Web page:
[Assam] (assam) Mumbai in the Bad Old Days
bbaruah at aol.com
Sat May 26 16:55:36 IST 2012
New York Times (May 26, 2012)
Mumbai in the Bad Old DaysCannes Film Festival 2012
The actress Niharika Singh, who plays a girl fresh, or perhaps not so fresh, from the provinces in ‘‘Miss Lovely.’’
By JOAN DUPONTPublished: May 25, 2012
The director Ashim Ahluwalia.Cannes Film Festival 2012
The film, in Hindi, stars Nawazuddin Siddiqui and Anil George as brothers in the pornography business. The exquisite Niharika Singh plays Pinky, a girl fresh, or perhaps not so fresh, from the provinces.
Mr. Ahluwalia, 39, is best known for “John & Jane,” a documentary from 2005 that looks like a feature and that won the National Film Award in India.
“Miss Lovely” is the opposite: a fictional film with the feel of a documentary. It was inspired by science fiction from the ’70s, movies like “Demon Seed,” Mr. Ahluwalia said, as he and Ms. Singh sat for an interview.
“Miss Lovely,” in the Un Certain Regard section at Cannes, competes for the Caméra d’Or, the prize for a first feature film.
Ms. Singh, a tall beauty who was a former Indian beauty pageant winner, was raised in a remote northern town, where, she said, the porn films the audience sees being churned out in “Miss Lovely” were the only sort of movie that was shown.
“So we didn’t go at all,” she said, “because they were the kind of sex horror films you don’t want to send your kids to. And that’s all there was. Once a year on Children’s Day there was a film just for us.”
“Miss Lovely” is about mean streets and meaner trafficking, the underpinnings of the sleaze trade, ruled by men. The brothers work in sordid cellars, cranking out movies like “Dolly Darling” and “Lady James Bond.”
Most of the sex in the pornography Mr. Ahluwalia refers to was rape. A woman who was tramp enough to act in these movies was disposable: She would often end up in a sewer, as happens to a character in “Miss Lovely.”
India didn’t sanction these films. “Porn was illegal,” said the director. “If you got caught, it was serious — you went to jail.”
The two brothers in “Miss Lovely” have different personalities: Vicky (Anil George) is ruthless and cynical, while the younger Sonu (Nawazuddin Siddiqui) is a romantic.
“Actually, it’s not really black and white,” said the director. “Both brothers are trapped in a tragic way. The older one is a dark character, while the younger dreams of making a better life and a serious, beautiful film with Pinky, a girl he meets on a train. But Pinky, as it turns out, has her own secrets.
“I’ve met dozens of Pinkys,” the director said. “Girls who say they just arrived in Bombay, when actually, they’ve been around for 10 years and have multiple identities. You discover they’ve done a little escorting on the side. I know all these people.
“Bombay’s a place where people are violent, a city of immigrants,” he continued. “Everybody has the survival instinct: People are so harsh with each other.”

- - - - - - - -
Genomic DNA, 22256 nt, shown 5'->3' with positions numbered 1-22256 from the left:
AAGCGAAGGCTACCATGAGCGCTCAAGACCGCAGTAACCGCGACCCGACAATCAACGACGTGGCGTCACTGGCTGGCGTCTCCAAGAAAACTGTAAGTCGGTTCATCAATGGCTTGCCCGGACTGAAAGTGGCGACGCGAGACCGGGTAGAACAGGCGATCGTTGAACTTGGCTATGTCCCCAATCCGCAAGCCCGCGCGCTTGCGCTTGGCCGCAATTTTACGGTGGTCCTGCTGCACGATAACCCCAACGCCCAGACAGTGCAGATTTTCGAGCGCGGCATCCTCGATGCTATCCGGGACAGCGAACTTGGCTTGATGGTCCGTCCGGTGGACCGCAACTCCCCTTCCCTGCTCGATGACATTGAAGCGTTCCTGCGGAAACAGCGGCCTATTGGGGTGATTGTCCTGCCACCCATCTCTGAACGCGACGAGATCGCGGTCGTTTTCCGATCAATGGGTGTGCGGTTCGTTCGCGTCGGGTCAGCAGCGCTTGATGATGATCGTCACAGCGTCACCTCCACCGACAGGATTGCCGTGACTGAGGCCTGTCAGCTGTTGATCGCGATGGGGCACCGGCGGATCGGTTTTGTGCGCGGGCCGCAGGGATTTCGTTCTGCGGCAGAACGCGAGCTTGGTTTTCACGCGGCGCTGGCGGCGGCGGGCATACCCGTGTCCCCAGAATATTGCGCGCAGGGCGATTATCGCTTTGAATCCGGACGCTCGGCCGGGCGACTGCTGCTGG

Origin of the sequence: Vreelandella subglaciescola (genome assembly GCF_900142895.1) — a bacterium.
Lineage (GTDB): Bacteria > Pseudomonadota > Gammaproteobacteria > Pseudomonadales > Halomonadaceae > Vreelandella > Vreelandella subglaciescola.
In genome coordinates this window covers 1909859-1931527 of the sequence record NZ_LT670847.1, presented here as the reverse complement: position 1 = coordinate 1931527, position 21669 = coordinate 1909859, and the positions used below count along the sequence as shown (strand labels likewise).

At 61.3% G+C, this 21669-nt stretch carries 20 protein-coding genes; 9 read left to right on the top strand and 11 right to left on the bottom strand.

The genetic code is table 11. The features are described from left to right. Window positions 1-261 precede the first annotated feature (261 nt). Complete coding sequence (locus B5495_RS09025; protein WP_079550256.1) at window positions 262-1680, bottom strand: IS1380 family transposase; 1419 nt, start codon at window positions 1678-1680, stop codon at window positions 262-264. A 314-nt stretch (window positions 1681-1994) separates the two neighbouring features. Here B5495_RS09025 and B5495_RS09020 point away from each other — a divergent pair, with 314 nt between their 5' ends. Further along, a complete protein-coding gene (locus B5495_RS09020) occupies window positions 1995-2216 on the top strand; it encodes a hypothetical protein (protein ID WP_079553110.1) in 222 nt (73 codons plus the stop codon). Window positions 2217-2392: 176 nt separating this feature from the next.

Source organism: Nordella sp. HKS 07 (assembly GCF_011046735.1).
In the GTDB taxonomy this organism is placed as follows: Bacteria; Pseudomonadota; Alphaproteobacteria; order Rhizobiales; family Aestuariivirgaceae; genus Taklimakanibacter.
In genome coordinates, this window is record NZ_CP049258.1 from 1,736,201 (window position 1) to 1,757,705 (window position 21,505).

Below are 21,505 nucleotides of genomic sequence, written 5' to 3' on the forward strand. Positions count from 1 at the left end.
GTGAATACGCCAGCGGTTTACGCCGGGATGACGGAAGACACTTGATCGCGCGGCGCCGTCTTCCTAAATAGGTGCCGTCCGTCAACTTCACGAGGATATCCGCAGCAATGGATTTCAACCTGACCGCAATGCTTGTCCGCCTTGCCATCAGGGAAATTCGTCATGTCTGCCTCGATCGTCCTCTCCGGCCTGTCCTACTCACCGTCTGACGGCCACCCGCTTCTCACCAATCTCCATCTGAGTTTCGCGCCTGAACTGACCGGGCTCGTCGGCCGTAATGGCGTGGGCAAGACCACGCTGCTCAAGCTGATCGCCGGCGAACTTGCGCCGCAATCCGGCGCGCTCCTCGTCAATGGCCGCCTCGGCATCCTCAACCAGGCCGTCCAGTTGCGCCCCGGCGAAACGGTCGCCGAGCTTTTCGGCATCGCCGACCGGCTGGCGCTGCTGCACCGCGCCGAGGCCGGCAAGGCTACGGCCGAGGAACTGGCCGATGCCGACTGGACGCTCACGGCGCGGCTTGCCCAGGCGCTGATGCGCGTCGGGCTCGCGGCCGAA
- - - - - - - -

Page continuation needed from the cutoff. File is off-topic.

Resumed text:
Mr. Ahluwalia has filmed ’80s Mumbai, then called Bombay, as a modern ruin, a maze of back streets and cellars; toiling bodies piled up on each other, like disjointed dolls. Vampire gadgetry is piled in filthy corners and deals are made in the dark. And yet this city has beauty, a monster in the throes of change.
“It’s the city that was and is no longer — a transition period between the end of socialism and the beginning of socialization,” he said. “In Socialist India, TV had one channel, we had one black and white channel, like America in the ’50s. We jumped from that to 500 channels in color — we haven’t caught up.”
Mr. Ahluwalia has exhibited at Tate Modern and made an installation for the Venice Architecture Biennale.
He lives in Mumbai, where he attended the same school as Salman Rushdie. He went on to Bard College, where he majored in cinema.
“I went to Bard because my marks were so terrible, it was the only college that would take me,” he said. “They said, ‘Don’t worry about your SATs; write us an essay.”’
His approach to film dates from those days and to his encounter with the avant-garde film work of Stan Brakhage and Adolfas Mekas, professors at Bard.
“We’ve had Bollywood and art cinema, two distinct movements,” he explained. “I would like to break those rules and mix genres, which really upsets the art crowd. They want you to flag it so they can recognize the references.”
And where is Bollywood now? “About in the same shape as Hollywood,” he said. “But there’s no government financing as there is in France, and nobody backing you, which is why I had to get money from all over the map.
“It’s an all-encompassing beast.”
A version of this article appeared in print on May 26, 2012, in The International Herald Tribune.
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